Thus, I can’t help but feel that there is something else, something deeper, calling to me—to you—within Christmas itself. And this deeper something, transcends both you and me, transcends this year’s Christmas, and the next, and all Christmases that came before and will come after. That underneath all the wrappings of Christmas is a gift, a secret gift, where the true miracle of the Christmas event is found. What is this gift? It’s one we can’t know, nor would we wish to, for once known, the gift itself would disappear and the essence, I dare say, the magic of the moment would be erased, lost forever.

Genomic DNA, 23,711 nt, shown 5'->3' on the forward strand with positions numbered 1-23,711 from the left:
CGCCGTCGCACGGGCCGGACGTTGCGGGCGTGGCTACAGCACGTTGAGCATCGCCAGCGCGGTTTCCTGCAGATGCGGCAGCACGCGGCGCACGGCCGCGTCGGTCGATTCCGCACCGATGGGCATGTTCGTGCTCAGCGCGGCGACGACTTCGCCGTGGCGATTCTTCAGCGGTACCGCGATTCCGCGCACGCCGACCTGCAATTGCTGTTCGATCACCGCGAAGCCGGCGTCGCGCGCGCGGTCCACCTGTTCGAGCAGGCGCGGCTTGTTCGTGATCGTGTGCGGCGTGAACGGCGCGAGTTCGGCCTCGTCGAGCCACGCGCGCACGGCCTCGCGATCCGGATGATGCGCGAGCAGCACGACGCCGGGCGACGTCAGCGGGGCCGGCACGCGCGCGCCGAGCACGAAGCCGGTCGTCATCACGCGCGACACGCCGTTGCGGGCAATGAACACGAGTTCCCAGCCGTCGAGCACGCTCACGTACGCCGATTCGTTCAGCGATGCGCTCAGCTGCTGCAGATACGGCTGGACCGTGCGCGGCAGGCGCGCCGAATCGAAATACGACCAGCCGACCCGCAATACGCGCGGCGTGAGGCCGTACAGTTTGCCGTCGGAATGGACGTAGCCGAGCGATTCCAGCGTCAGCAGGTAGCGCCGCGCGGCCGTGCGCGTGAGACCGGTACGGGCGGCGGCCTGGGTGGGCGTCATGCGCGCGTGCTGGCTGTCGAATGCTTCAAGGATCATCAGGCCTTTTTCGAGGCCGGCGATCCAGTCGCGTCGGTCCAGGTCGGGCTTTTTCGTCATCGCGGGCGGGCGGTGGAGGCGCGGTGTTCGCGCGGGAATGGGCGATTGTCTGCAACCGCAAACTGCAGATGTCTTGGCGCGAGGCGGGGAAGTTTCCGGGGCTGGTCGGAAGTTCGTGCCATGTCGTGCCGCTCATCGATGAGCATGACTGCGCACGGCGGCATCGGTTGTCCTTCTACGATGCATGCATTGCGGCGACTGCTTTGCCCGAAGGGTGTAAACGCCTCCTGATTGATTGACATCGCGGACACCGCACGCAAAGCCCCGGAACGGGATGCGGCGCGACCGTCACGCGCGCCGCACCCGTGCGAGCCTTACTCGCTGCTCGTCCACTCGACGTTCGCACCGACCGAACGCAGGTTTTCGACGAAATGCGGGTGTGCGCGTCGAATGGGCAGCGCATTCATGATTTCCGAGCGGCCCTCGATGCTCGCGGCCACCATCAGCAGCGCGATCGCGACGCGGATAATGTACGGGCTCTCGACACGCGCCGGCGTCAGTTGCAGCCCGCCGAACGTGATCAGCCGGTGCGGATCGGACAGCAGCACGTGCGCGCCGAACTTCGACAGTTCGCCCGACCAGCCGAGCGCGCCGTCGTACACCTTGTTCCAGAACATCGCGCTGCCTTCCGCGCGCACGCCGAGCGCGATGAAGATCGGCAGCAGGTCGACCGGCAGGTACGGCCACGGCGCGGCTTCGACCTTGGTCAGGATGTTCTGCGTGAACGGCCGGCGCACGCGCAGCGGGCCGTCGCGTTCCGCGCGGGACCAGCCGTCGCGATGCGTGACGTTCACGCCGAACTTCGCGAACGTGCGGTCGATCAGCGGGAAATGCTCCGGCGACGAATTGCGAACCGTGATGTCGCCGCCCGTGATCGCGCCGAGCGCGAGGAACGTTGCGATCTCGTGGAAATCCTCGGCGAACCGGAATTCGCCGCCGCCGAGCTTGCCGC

One of my favorite authors, the French philosopher Jacques Derrida,[2] used the term gift as a way to describe the unnamable quality within events, specifically those meaning making events that go beyond our own ability to name or describe them. Life is full of such events. For instance, there are moments in time so emotionally and spiritually beautiful so as to leave us speechless and utterly humbled. Then there are others that terrify, events that shake our very being and unsettled even our deepest held beliefs. But within both, good or bad, is the gift of the moment, which within we encounter the impossible. John Caputo, explains that “The gift, one might say, is how things ‘come,’ how the impossible happens.”[3] This gift, Derrida writes, is “the gift of something that remains inaccessible, unpresentable, and as a consequence secret. For one might say that a gift that could be recognized as such in the light of day, a gift destined for recognition, would immediately annul itself. The gift is the secret itself, if the secret itself can be told.”[4]